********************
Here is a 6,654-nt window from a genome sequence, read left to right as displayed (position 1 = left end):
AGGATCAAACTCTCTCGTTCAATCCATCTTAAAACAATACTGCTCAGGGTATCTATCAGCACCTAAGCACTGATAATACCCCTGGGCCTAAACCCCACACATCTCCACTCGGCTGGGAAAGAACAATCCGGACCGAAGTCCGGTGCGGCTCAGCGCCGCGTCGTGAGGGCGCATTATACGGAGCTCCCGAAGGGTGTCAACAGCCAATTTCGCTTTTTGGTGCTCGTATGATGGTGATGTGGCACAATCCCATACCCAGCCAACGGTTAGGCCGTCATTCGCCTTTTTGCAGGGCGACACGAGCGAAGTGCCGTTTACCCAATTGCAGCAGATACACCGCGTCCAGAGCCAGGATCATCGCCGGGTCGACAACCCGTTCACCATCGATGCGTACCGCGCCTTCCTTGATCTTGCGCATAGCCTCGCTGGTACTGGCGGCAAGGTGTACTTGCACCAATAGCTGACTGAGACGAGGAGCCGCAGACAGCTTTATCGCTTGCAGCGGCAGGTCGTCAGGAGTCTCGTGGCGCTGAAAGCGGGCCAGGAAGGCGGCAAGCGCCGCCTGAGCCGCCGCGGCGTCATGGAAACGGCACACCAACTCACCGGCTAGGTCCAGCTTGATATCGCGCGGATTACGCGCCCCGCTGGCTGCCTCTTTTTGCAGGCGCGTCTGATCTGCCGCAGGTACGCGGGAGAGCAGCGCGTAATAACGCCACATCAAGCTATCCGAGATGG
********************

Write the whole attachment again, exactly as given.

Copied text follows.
Here is a 6,654-nt window from a genome sequence, read left to right as displayed (position 1 = left end):
AGGATCAAACTCTCTCGTTCAATCCATCTTAAAACAATACTGCTCAGGGTATCTATCAGCACCTAAGCACTGATAATACCCCTGGGCCTAAACCCCACACATCTCCACTCGGCTGGGAAAGAACAATCCGGACCGAAGTCCGGTGCGGCTCAGCGCCGCGTCGTGAGGGCGCATTATACGGAGCTCCCGAAGGGTGTCAACAGCCAATTTCGCTTTTTGGTGCTCGTATGATGGTGATGTGGCACAATCCCATACCCAGCCAACGGTTAGGCCGTCATTCGCCTTTTTGCAGGGCGACACGAGCGAAGTGCCGTTTACCCAATTGCAGCAGATACACCGCGTCCAGAGCCAGGATCATCGCCGGGTCGACAACCCGTTCACCATCGATGCGTACCGCGCCTTCCTTGATCTTGCGCATAGCCTCGCTGGTACTGGCGGCAAGGTGTACTTGCACCAATAGCTGACTGAGACGAGGAGCCGCAGACAGCTTTATCGCTTGCAGCGGCAGGTCGTCAGGAGTCTCGTGGCGCTGAAAGCGGGCCAGGAAGGCGGCAAGCGCCGCCTGAGCCGCCGCGGCGTCATGGAAACGGCACACCAACTCACCGGCTAGGTCCAGCTTGATATCGCGCGGATTACGCGCCCCGCTGGCTGCCTCTTTTTGCAGGCGCGTCTGATCTGCCGCAGGTACGCGGGAGAGCAGCGCGTAATAACGCCACATCAAGCTATCCGAGATGG